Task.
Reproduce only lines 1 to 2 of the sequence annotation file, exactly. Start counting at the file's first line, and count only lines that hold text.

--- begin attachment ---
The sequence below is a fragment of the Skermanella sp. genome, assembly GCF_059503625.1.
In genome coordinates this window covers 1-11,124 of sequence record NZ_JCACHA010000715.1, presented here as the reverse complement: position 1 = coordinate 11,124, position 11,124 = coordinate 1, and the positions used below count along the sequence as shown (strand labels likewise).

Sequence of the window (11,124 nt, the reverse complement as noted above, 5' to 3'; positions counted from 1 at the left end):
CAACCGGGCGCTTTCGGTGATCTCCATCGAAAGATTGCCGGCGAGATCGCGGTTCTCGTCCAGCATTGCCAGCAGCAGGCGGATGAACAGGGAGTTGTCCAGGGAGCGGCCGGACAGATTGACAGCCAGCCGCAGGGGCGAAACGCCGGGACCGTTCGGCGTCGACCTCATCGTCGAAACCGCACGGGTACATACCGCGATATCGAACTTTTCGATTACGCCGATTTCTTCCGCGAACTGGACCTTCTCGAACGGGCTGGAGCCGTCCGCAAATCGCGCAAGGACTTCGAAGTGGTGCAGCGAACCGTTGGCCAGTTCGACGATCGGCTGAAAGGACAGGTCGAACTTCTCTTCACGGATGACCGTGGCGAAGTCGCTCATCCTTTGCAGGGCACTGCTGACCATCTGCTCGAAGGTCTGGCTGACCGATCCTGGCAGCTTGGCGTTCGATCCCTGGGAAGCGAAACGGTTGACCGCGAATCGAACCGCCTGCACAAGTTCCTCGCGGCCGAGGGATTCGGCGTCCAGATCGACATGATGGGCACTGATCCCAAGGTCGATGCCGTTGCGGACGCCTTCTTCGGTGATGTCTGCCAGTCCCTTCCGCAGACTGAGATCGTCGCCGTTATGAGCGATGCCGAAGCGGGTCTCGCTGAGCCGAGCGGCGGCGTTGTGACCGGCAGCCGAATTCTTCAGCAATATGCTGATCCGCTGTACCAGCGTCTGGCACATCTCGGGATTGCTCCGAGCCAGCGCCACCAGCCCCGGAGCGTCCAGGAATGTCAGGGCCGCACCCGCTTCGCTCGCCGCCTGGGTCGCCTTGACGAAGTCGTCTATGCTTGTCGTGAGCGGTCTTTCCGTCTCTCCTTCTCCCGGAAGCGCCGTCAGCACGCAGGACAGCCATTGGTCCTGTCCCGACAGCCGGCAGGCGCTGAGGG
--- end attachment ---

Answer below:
The sequence below is a fragment of the Skermanella sp. genome, assembly GCF_059503625.1.
In genome coordinates this window covers 1-11,124 of sequence record NZ_JCACHA010000715.1, presented here as the reverse complement: position 1 = coordinate 11,124, position 11,124 = coordinate 1, and the positions used below count along the sequence as shown (strand labels likewise).